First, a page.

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I'm currently trying to read a geometry and symmetry book and came across a little problem that I am having difficulty understanding.
I need to show that if xm=mx then the point X is on the line M, and also that if xa=ax, then the point X is on the plane A.

Note that x is the inversion through the point X and m is the reflection across the mirror M.

Super stuck. Any insight or suggestions would be great. Thanks.

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It's difficult to guess what you mean. Can you give details about where you found this and what sort of algebraic structure you are working in when you say "xm"? – rschwieb Nov 24 '12 at 1:06
What is $x$? What is $m$? Where does the point $X$ lie (is it in $\mathbb{R}^3$?) – Brad Nov 24 '12 at 1:14
What does $xm$ mean? This seems like a badly underspecified question. – Qiaochu Yuan Nov 24 '12 at 2:20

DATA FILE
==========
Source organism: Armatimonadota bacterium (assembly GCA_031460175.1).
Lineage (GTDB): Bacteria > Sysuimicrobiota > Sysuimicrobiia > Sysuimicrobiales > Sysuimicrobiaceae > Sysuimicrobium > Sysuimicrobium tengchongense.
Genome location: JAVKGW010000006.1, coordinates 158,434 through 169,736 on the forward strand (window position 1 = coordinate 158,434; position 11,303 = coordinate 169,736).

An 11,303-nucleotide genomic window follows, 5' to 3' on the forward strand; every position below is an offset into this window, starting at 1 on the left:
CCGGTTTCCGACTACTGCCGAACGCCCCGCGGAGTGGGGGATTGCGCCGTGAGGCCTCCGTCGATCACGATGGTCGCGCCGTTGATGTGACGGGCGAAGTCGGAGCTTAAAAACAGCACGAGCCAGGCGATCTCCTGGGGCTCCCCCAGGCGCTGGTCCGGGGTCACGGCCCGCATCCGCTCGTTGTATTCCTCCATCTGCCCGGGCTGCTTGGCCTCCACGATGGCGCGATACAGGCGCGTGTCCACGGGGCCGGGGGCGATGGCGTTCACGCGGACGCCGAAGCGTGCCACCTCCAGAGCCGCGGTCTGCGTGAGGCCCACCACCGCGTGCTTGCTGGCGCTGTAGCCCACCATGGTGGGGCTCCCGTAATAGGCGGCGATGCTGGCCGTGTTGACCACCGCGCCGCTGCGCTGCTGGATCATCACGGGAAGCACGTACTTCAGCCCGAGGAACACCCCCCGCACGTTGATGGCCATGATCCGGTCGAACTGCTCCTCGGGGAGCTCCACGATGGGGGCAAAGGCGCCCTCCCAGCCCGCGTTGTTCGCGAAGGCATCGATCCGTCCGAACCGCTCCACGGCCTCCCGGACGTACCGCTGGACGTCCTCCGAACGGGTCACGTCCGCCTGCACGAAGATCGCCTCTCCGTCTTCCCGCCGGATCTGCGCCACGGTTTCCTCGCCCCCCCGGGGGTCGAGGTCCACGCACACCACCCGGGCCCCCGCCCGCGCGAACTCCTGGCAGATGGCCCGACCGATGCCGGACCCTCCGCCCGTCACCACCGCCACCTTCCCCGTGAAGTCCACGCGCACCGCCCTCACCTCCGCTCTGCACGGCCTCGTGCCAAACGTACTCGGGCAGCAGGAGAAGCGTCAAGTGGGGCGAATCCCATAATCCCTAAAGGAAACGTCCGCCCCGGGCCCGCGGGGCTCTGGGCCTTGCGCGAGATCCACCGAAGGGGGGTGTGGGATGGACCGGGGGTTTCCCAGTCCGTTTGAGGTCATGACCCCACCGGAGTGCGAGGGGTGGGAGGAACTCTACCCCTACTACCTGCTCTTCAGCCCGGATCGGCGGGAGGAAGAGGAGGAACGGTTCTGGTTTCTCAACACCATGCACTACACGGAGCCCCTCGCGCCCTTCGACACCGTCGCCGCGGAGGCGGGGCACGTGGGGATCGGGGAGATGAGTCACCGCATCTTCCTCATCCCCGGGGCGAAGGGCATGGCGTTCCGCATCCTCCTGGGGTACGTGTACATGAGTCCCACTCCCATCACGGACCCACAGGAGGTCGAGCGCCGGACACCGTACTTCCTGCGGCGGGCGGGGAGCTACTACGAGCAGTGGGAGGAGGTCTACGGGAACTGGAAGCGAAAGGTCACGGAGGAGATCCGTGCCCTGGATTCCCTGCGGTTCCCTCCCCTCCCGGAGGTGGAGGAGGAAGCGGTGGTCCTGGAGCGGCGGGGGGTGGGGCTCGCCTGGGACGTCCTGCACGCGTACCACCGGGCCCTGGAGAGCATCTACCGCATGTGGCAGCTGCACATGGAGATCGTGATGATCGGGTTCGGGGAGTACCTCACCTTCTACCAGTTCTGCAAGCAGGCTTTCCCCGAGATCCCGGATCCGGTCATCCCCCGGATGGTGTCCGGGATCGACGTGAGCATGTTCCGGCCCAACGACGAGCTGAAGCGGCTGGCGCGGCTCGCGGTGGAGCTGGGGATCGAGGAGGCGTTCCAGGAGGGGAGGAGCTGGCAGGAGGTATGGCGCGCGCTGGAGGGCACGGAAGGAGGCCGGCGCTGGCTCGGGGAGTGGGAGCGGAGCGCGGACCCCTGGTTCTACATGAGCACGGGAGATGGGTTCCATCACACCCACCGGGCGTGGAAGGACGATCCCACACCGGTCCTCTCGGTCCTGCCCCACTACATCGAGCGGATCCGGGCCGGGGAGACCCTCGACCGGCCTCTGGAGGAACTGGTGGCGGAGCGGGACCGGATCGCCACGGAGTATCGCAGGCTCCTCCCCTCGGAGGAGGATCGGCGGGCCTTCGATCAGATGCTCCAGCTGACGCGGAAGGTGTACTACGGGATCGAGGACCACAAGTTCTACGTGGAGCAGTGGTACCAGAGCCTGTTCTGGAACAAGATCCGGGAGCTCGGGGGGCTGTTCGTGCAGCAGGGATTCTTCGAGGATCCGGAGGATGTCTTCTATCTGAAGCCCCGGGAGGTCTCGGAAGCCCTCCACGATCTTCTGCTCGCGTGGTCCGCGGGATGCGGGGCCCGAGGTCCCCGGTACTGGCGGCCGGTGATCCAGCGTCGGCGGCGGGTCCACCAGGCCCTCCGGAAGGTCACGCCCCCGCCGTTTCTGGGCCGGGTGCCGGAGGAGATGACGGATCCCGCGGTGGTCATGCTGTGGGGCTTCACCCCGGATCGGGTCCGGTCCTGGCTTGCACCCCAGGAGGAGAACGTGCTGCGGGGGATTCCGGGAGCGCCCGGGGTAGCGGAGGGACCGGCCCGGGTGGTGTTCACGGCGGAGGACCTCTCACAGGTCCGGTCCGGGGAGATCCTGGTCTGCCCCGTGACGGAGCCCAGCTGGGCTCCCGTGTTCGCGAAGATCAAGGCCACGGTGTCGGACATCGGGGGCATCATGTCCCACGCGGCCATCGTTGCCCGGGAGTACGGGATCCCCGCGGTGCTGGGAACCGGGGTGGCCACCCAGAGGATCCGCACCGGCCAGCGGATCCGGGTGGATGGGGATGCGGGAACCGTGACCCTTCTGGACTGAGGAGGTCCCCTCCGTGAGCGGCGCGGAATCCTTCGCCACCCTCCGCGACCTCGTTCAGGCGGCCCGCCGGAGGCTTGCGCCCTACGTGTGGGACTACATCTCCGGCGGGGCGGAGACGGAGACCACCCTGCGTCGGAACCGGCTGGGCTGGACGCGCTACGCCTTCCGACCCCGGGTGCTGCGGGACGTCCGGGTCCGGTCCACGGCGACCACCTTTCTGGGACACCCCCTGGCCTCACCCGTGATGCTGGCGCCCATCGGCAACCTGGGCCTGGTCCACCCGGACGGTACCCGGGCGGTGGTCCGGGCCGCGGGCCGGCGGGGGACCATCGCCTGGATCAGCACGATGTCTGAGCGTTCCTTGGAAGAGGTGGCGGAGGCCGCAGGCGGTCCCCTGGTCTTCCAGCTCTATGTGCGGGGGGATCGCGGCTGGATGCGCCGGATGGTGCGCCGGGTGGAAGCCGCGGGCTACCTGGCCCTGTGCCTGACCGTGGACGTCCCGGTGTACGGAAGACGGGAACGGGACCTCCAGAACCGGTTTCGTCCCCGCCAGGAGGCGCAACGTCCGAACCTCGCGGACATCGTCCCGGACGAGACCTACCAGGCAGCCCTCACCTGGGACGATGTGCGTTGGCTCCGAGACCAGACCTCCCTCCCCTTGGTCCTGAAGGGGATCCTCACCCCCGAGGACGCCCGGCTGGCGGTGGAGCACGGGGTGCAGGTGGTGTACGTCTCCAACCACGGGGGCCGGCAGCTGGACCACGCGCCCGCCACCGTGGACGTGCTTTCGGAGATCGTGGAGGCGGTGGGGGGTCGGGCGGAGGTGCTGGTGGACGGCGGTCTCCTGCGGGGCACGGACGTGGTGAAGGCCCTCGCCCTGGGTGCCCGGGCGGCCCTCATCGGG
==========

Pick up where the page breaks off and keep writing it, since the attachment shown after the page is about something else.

It seems like points $X$, lines $M$ and planes $A$ are associated to some elements $x,m,a$ in some algebraic structure. But I think we have no clue how and which alg.structure.. – Berci Nov 24 '12 at 14:05
I edited my question, now that I figured out what little x and m were. Sorry for any confusion. – jan Nov 25 '12 at 20:30

A good way to compare functions is by applying them to something. Given that there is only one point in the problem statement, it is reasonable to apply the function to $x$. At this point, the weakness of your notation becomes a big nuisance, so let us call $r_x$ the reflection with respect to the point $x$ and $r_m$ the reflection with respect to the line/plane $m$.

Now $x$ is the unique fixed point of $r_x$.

So, if $r_x\circ r_m = r_m \circ r_x$, then $r_x(r_m(x))=r_m(r_x(x))=r_m(x)$.

This implies that $r_m(x)$ is a fixed point of $r_x$, so $r_m(x)=x$. This implies that $x$ is a fixed point of $r_m$, so it has to be on the fixed line/plane $m$.

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